Exchange Rates

Like Nigeria, Egypt is experiencing the downside of a dual currency exchange in which the official exchange rate of EGP 8.9 to the US dollar is used for the import of food, essential items, and investment goods, which authorities attempt to keep from abuse by individuals exchanging currencies. However, Egypt’s position is not nearly as dire as Nigeria. The official rate of the Egyptian pound only remains 15% below the informal market exchange rate, whereas Nigeria’s currency remains 50% away from informal markets.

Egypt will be unable to fully liberalise the exchange rate; however, if Egypt were to fully float the exchange rate, Egypt’s subsidies are still so expensive that the competitiveness gains from a large devaluation may be wiped out by the extra fiscal cost to the government. Egypt has been unable to reform subsidies as fast as a country like Morocco due to sensitivity to the public’s needs, as food price inflation increased from 9% in February to above 10% in May, which gave the Central Bank of Egypt (CBE) the confidence to make the devaluation. Last time Egypt devaluated the currency, in 2000-2003, inflation was just 2-3%.

This gives the government a choice: cut subsidies or devalue the pound, to which they will probably do neither if food prices don’t remain stable. Prices on food have reached a one-year low and, as a result, currency devaluation is likely to continue and is expected to be completed by mid-2017. Introduction of VAT is expected in the 2016-2017 budgets.

Budget deficit

The government projects the budget deficit for fiscal year (FY) 2015/2016 to stand at 11.5% of the GDP while targeting to cut the deficit to 9.9% of the GDP in FY 2016/2017, which assumes a growth of 4.4%. However, the lack of tax revenue remains a major obstacle to these targets. IMF and Renaissance Capital both expect account deficits of 5.3% of the GDP in 2016 and a total of around $15bn.


Egypt’s current account balance has been affected by the drop in exports as exports to other Arab countries made up 20% of Egypt’s total exports. Syria, Libya, Iraq, and Yemen are all bogged down in civil war. The export of energy products has declined 42%, seeing exports fall to $1.5bn.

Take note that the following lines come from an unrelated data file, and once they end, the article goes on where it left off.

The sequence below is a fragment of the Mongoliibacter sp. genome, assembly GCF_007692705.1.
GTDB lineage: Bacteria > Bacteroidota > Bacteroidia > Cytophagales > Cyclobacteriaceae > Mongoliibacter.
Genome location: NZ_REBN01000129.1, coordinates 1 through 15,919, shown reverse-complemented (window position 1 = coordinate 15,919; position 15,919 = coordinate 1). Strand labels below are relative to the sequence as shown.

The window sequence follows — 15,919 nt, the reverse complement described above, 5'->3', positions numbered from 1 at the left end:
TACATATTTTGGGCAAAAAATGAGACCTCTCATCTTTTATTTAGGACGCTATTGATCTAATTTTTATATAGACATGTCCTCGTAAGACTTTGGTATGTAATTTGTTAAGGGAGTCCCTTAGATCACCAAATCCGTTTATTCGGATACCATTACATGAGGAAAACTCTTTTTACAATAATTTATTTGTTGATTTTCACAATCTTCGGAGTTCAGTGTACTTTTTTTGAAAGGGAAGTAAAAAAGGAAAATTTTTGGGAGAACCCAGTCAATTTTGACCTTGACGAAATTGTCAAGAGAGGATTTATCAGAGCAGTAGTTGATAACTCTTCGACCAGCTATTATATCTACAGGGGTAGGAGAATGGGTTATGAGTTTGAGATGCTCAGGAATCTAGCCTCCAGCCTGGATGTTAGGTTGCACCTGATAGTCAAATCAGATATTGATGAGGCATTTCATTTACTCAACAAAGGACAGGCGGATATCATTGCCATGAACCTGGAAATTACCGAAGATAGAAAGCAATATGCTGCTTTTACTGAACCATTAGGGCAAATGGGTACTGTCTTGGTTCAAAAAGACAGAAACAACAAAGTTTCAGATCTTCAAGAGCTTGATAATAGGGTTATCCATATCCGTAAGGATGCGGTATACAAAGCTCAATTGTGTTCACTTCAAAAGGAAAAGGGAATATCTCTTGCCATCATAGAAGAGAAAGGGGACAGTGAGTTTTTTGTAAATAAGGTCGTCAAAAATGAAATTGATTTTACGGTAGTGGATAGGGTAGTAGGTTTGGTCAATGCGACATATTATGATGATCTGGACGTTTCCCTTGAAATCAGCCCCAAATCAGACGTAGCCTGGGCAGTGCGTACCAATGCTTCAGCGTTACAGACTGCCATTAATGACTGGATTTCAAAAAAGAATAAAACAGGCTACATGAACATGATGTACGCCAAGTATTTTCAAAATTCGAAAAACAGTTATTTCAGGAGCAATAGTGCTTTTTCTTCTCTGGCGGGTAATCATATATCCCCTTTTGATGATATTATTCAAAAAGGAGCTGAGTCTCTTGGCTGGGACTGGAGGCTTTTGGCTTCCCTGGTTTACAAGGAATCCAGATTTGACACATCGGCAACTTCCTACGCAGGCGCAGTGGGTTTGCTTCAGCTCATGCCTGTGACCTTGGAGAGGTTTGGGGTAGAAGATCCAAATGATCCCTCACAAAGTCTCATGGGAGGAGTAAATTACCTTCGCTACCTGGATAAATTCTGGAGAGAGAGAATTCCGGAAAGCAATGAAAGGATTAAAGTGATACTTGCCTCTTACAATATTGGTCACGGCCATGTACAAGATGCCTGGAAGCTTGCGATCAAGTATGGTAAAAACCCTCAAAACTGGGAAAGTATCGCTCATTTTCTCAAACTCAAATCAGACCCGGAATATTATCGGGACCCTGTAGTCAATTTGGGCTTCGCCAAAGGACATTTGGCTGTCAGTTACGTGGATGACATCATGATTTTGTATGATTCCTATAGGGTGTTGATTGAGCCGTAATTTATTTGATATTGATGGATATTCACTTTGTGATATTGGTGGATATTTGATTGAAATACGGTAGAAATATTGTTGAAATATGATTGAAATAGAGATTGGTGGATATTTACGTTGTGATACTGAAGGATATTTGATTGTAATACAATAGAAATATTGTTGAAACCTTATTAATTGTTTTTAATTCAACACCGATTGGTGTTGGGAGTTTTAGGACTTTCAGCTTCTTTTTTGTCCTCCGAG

Renaissance states that the current account deficit could improve to 3.6%, but the IMF remains firm at 5.3%.

Imports have been maintained through two main factors: an increase in credit growth from 0-10% to 15-20% between 2010 and 2014 and Gulf support of $25bn since President Abdel Fattah Al-Sisi took power, which has also given the government breathing room in investment projects and strategic imports. Renaissance Capital argues that private sector growth could have been fast if not for currency controls.


Saudi-Egypt relations

Renaissance Capital stated that they have been given information pertaining to Egypt-Saudi relations, which their reports state is the most “reliable yet”. Among this information, it is stated that Egypt has received $25bn a year in financing from the Gulf since Al-Sisi took power, totalling $50bn in the form of loans, grants, or cheap oil products. Saudi Arabia, Kuwait, and the UAE have also invested heavily in the Suez Canal Industrial Zone.

Renaissance Capital states that the IMF deal is “90% likely” and is encouraged by the willingness to take large loans from a number of international financial institutions, the weakening of the Egyptian pound, and the continued removal of subsidies as an indicator of a government friendly to private sector interests.

According to the report, the government is not suspicious or reluctant to receive billions of dollars in financing from international financial intuitions as “the new team in the finance ministry is well regarded and the government is full of private sector liberal capitalists”.

Despite declining investment and growth due to dwindling exports and currency blockages, more US dollar funding from the Gulf, more electricity, more investments in infrastructure, and the exchange spread between official and unofficial rates close to equilibrium have served to make Egypt’s position on the continent far less dire than that of Nigeria.